Is California’s electoral system in need of a top-to-bottom overhaul? Two
lawmakers, Republican Keith Richman and Democrat Joe Canciamilla, want to
create a citizens’ commission to propose changes in such things as
redistricting, term limits and campaign finance and place the
recommendations before voters. Is this a good idea?
Every political observer, pundit and scholar says the same thing–we have a
broken system that is in need of some sort of overhaul. Is this just
another in a long list of “reform” packages that ends up collecting dust
over at the Capitol?
It is a horrible public policy but makes great politics. Citizen
commissions in California are just cover for politicians to do what they do
not have the political courage to do on their own. (look at the
compensation commission and the political cover it has given legislators)
This is because citizen commissions are always appointed by politicians with
a very specific agenda. I can predict today what will come out of a
1) change Proposition 13 (really…how can schools be expected to teach kids
for $10,000 a child per year!)
2) expand term limits
3) campaign finance changes with “fantastic loopholes” and limits on
4) Redistricting reform light that allows politicians and the political
parties to continue to dominate the process
Do I need more coffee before answering your questions…
There is great room for improvement in California’s electoral system, but it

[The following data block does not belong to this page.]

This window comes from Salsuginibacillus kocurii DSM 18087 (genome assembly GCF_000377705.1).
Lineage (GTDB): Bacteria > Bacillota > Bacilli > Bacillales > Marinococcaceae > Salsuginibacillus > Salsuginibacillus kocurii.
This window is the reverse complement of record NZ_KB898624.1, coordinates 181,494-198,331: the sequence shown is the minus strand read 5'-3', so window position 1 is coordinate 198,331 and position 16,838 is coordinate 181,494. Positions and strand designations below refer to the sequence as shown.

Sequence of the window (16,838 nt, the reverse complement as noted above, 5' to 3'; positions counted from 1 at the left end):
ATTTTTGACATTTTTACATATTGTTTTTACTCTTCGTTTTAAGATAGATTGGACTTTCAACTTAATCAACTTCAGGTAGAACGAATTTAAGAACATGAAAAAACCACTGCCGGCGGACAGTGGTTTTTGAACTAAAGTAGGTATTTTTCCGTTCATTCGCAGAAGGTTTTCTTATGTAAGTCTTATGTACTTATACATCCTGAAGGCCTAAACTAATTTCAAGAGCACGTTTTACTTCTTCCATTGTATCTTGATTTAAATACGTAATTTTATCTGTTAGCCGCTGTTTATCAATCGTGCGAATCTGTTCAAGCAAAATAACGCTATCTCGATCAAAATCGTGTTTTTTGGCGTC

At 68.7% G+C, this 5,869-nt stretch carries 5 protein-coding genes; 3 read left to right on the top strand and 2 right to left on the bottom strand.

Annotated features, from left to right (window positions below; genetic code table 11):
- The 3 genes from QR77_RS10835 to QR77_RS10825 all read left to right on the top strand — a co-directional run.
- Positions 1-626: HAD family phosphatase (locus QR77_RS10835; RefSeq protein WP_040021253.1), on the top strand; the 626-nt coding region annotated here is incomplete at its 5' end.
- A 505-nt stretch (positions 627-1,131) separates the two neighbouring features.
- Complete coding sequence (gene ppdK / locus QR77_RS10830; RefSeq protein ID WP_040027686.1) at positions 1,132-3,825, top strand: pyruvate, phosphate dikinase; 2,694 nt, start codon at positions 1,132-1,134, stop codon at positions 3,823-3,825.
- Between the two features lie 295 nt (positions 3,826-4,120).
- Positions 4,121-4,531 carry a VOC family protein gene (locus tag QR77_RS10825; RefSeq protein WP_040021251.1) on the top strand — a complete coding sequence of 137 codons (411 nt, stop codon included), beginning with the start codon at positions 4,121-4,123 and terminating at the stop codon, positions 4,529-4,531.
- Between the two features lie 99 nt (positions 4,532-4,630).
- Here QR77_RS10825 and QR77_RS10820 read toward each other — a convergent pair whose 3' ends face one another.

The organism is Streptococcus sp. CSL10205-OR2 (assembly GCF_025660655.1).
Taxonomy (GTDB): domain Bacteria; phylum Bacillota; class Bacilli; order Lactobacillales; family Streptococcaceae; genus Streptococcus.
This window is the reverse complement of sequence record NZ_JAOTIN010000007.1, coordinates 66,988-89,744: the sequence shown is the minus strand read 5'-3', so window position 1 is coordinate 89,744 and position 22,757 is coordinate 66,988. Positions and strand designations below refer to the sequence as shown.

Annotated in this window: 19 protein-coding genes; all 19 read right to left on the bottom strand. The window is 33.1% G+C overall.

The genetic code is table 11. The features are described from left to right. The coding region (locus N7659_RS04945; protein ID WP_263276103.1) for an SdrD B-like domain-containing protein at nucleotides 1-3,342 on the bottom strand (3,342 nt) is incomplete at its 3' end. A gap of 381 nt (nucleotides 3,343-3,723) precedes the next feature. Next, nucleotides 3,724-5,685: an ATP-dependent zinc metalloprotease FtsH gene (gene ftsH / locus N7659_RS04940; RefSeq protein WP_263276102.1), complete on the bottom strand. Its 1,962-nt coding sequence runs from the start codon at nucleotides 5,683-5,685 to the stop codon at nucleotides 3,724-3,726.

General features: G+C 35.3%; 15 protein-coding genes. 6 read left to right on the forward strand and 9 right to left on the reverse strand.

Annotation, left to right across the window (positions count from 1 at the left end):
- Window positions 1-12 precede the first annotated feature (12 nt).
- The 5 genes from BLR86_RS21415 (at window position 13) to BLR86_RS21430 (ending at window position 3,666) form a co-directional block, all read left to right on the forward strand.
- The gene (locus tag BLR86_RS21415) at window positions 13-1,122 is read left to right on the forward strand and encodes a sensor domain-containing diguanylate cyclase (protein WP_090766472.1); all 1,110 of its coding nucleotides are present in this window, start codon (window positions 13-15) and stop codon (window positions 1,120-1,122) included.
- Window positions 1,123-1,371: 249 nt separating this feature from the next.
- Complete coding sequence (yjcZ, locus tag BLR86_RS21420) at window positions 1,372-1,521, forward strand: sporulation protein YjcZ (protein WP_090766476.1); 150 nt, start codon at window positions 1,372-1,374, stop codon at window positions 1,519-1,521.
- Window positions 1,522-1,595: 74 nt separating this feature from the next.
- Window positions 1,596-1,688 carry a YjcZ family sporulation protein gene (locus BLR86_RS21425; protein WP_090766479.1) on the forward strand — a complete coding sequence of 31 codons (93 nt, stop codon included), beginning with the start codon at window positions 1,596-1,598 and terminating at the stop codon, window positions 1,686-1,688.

remains to be seen whether the overhaul proposed by Richman and Canciamilla
would make things better or worse. It’s sort of like an old joke from “Annie
Hall”: You have a crazy dysfunctional system that thinks it’s a chicken, but
you don’t get rid of it because you need the eggs.
Good lord, not another panel holding hearings on reform. Rich-amilla wants
this commission to take yet another dog-and-pony show around the state, to
gain citizen input for changes to term limits, whatever. Haven’t we been
down this road before with Constitution Revision Commission and California
Performance Review? Each of those final reports met the same fate as the Ark
of the Covenant in “Raiders of the Lost Ark” –buried for eternity on an
official government shelf.
If this one goes forward without iron-clad guarantees that the Legislature
will pay more than lip service to the results, the electorate is going to
feel suckered yet again –just like Charlie Brown after Lucy pulls the
football away one more time.
Throw out all the laws–just put a mike and camera on every elected official.
Send the live feed to Internet. Problem solved.
It’s a terrific idea. Sure, they may be tilting at windmills, but it
doesn’t make the question about whether the state should change the way it’s
governed and how its representatives are elected any less valid.
Why not? There’s plenty of room on the bookshelf next to all the other
reports on overhauling government written by “blue ribbon” and other
The Richman-Canciamilla collaboration has been so successful in so many
ways. It seems a shame to stop now.
The people from whom we sought opinions: Andrew Acosta, A.G. Block, Don
Wilcox, Evan Goldberg, Deborah Gonzalez, Dan Schnur, Jason Kinney, Karen
Hanretty, Kevin Spillane, Jon Fleischman, Michael Houston, Matt Ross, Sam
Delson, Mike Madrid, Morgan Crinklaw, Richard Zeiger, Ralph Simoni, Bob
Hertzberg, Scott Baugh, Steve Maviglio, Tony Quinn, Peter Demarco, Adam
Probolsky, Barbara O’Connor, Jack Pitney